Afghan security at worst state since Taliban: UN
UN relief agencies now have regular access to just 30 percent of Afghanistan.
Geneva: The security situation in Afghanistan has worsened to its lowest point since the toppling of the Taliban a decade ago and attacks on aid workers are at unprecedented levels, a UN envoy said on Wednesday.
"From the humanitarian perspective, security is on everyone`s minds," said Robert Watkins, the outgoing UN deputy special representative of the Secretary General for Afghanistan.
"It is fair to say that security in the country is at its lowest point since the departure of the Talibans," he added.
Watkins noted that before last year`s surge in NATO military forces, the insurgency was centred in the south and south-east of the country.
"Since the surge of NATO forces last year, we have seen the insurgency move to parts of the country where we`ve never seen before," said the envoy.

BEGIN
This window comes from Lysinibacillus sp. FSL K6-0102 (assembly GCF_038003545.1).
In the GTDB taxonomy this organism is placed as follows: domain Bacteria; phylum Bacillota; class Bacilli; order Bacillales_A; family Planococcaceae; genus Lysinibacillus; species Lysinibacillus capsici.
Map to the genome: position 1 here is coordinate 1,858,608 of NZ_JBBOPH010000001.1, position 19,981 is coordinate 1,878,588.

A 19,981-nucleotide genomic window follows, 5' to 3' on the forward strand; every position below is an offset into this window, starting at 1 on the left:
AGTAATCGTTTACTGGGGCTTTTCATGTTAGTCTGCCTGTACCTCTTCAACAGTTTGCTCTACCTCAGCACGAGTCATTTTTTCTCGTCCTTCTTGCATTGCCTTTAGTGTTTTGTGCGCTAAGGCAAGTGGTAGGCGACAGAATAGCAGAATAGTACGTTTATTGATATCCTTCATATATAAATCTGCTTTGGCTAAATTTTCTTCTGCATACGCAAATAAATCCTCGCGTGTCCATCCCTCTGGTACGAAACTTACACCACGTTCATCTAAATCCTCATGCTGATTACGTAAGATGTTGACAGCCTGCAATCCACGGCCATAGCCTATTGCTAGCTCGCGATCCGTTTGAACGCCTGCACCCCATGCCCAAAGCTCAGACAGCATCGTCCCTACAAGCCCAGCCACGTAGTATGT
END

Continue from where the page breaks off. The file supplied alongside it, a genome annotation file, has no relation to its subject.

"We`ve now confronted with security problems that we`d never dream that we`d have," he added.
"While NATO is claiming that it has turned the corner... we still see these very difficult security problems," said Watkins, noting "unprecedented attacks against humanitarian workers”.
UN relief agencies now have regular access to just 30 percent of the country. Access is mixed for another 30 percent while there is hardly any access to the remaining 40 percent.
A key issue, Watkins said, is the "conflation of political, military, developmental and humanitarian aid”.
"Because of the way aid is dispersed in Afghanistan... it has contributed to perception in parts of the Afghan population that somehow humanitarian work is lumped into this political and military effort," he said.
"We have to emphasise that we recognise that there has to be separation and we have to be very careful to try to address this perception," he said.
Watkins pointed out however that a positive development was that the international and Afghan military have publicly acknowledged that some kind of negotiated settlement was necessary to end the instability.
"2011 can be a crucial year if there is a breakthrough in finding some kind of reconciliation efforts," he noted.
The Taliban, a hardline Islamist movement, was forced from power in late 2001 after a US invasion launched in the wake of the September 11 attacks on New York and Washington.